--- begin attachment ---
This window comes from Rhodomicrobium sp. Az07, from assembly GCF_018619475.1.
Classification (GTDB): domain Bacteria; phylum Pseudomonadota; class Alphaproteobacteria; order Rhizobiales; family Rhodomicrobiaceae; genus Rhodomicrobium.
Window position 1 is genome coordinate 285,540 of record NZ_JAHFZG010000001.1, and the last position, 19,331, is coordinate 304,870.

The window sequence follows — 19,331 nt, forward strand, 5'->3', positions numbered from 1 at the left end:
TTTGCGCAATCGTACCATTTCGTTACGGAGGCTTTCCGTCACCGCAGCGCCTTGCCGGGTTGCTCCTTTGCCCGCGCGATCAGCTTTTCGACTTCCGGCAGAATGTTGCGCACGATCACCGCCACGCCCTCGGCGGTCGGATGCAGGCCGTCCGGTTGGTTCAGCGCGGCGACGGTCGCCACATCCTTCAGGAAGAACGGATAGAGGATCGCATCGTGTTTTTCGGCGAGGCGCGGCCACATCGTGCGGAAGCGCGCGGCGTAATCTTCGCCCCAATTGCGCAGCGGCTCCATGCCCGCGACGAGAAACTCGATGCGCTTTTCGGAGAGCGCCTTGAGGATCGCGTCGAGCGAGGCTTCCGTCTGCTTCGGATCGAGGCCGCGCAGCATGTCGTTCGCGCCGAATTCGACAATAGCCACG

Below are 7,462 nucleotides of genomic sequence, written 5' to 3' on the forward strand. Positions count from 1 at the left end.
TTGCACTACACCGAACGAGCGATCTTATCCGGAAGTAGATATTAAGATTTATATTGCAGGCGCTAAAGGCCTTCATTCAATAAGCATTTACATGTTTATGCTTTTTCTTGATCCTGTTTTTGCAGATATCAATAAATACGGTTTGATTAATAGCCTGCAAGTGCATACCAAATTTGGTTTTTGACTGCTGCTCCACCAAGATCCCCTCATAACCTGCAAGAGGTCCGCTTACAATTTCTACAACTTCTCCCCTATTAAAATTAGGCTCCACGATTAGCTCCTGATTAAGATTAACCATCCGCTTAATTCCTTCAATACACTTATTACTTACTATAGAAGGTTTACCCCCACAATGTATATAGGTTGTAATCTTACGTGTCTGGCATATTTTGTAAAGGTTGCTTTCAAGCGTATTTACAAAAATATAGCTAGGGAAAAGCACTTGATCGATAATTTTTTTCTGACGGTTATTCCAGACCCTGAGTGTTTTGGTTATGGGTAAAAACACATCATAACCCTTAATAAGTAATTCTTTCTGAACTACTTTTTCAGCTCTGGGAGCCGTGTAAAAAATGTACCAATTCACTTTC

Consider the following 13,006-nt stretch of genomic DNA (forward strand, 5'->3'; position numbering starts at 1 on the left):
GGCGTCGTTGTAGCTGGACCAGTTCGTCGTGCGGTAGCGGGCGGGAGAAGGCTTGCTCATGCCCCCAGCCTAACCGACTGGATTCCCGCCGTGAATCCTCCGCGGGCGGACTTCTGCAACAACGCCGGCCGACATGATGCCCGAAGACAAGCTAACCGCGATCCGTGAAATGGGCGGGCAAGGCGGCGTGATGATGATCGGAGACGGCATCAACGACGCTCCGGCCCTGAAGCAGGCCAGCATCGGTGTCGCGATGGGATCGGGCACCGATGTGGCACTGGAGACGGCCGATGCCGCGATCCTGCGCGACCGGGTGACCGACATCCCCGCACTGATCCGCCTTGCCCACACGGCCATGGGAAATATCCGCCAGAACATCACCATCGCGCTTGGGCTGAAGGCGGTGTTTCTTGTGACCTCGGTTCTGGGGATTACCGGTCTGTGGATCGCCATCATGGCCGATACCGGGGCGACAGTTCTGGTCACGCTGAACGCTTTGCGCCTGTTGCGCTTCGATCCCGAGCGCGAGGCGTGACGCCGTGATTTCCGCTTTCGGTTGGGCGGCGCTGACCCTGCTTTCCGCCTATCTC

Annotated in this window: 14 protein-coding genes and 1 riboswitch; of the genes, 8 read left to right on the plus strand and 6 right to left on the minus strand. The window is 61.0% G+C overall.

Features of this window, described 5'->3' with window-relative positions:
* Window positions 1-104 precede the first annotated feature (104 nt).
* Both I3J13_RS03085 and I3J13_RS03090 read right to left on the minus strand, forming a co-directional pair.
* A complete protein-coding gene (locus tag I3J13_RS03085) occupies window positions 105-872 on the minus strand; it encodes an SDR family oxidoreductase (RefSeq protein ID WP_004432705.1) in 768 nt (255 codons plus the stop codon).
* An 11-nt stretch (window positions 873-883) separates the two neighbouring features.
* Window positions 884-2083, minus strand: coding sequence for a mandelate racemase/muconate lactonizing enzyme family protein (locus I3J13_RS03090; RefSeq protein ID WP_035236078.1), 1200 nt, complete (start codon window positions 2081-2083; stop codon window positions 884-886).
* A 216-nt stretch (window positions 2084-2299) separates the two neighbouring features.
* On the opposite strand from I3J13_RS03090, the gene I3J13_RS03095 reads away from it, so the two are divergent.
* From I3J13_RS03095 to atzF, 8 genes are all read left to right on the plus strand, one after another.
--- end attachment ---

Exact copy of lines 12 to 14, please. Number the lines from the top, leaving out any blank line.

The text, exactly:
* Window positions 1-104 precede the first annotated feature (104 nt).
* Both I3J13_RS03085 and I3J13_RS03090 read right to left on the minus strand, forming a co-directional pair.
* A complete protein-coding gene (locus tag I3J13_RS03085) occupies window positions 105-872 on the minus strand; it encodes an SDR family oxidoreductase (RefSeq protein ID WP_004432705.1) in 768 nt (255 codons plus the stop codon).